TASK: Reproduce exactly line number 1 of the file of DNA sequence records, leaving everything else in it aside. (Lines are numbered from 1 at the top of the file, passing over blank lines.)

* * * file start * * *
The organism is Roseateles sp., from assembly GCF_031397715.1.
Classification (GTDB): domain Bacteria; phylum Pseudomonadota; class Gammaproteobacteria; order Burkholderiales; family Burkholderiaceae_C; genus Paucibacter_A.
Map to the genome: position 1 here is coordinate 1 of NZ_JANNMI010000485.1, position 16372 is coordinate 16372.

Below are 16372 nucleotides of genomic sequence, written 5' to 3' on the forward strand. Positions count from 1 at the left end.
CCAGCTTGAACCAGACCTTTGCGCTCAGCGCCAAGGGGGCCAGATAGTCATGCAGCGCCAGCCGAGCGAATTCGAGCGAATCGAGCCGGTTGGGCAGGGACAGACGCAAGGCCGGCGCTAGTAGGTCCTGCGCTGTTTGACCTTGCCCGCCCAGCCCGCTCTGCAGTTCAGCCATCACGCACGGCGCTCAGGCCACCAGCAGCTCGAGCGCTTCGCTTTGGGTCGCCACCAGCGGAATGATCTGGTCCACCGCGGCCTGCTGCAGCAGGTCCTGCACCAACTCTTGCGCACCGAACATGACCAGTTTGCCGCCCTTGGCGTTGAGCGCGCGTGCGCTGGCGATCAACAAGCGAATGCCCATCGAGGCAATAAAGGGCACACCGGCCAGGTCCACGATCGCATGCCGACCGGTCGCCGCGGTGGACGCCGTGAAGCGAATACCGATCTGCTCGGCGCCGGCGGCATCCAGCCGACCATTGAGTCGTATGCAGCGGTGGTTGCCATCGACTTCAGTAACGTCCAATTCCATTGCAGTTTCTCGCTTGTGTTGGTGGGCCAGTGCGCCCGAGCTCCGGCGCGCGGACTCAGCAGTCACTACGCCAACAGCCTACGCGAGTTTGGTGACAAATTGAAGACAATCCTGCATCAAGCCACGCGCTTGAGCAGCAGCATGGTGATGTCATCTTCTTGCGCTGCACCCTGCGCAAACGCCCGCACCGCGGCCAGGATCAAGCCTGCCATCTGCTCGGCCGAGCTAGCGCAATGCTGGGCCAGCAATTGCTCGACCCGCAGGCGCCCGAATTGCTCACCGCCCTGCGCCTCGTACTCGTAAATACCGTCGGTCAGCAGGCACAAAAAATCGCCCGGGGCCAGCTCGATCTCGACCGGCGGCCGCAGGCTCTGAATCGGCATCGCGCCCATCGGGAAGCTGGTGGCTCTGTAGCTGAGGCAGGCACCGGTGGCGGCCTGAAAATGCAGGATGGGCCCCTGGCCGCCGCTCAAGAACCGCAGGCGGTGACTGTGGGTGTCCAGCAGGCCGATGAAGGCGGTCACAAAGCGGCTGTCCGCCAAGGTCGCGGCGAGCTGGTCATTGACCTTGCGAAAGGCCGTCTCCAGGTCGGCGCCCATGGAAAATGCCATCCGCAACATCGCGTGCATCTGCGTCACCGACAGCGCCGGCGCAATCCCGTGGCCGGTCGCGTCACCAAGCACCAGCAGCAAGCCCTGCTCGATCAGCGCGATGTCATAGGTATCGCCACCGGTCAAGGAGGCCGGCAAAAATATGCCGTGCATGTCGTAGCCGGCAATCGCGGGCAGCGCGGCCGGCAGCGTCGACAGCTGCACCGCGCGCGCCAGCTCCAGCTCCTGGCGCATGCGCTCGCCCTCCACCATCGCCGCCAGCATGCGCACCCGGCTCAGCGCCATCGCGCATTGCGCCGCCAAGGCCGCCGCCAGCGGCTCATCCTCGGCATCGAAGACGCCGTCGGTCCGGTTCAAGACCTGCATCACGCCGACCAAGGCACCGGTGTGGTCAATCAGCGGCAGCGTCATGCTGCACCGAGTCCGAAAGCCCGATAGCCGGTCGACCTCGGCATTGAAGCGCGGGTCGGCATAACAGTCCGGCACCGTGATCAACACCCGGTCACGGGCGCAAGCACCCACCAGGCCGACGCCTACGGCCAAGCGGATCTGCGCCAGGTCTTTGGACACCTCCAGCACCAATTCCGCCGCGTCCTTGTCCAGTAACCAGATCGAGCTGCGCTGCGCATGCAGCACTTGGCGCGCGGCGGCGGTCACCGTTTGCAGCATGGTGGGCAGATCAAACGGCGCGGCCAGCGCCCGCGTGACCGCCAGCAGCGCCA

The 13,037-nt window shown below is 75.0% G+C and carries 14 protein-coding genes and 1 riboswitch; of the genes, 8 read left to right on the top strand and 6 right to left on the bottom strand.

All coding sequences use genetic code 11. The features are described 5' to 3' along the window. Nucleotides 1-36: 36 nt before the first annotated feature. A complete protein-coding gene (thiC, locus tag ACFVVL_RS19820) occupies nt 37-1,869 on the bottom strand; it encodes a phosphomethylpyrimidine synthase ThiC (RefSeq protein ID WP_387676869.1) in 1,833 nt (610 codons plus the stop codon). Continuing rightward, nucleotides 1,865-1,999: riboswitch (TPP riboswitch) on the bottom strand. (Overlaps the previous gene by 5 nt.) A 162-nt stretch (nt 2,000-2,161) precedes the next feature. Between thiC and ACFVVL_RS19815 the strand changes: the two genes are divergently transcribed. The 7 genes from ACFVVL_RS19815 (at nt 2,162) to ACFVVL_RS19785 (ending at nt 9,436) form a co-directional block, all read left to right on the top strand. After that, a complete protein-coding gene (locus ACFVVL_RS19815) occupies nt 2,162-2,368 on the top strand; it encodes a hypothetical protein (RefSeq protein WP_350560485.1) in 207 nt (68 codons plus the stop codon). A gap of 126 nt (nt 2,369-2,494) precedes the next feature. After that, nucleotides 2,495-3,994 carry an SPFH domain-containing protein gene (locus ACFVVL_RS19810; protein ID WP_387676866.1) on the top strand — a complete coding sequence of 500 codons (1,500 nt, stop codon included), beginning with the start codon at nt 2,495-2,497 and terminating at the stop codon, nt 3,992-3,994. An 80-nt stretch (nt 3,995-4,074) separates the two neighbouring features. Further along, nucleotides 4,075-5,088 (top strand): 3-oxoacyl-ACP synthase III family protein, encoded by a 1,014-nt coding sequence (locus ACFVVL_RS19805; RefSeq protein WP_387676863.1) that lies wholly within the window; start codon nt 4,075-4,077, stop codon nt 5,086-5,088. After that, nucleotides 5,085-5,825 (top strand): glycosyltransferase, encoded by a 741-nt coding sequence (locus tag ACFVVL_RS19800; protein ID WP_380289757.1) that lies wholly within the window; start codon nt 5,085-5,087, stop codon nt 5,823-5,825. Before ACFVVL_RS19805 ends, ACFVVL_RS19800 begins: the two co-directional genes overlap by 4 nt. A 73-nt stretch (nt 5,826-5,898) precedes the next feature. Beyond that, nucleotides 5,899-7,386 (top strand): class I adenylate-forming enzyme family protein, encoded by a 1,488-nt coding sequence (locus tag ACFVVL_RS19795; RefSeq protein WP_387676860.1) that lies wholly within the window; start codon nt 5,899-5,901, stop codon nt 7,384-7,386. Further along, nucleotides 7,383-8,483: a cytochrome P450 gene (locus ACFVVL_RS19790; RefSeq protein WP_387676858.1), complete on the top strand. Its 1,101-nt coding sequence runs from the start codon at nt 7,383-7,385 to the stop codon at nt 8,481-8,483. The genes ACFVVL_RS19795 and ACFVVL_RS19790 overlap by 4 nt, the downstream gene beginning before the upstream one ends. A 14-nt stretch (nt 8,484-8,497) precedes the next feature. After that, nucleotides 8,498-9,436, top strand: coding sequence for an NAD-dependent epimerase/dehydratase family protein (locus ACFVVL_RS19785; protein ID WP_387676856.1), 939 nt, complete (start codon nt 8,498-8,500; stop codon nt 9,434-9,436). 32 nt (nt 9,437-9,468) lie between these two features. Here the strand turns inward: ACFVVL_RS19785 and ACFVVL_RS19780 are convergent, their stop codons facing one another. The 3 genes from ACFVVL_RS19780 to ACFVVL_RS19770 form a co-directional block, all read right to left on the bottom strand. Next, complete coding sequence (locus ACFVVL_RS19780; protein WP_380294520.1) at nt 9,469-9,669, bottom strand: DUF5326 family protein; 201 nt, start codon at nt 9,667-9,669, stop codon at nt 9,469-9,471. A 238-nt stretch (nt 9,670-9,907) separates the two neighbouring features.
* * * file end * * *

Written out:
The organism is Roseateles sp., from assembly GCF_031397715.1.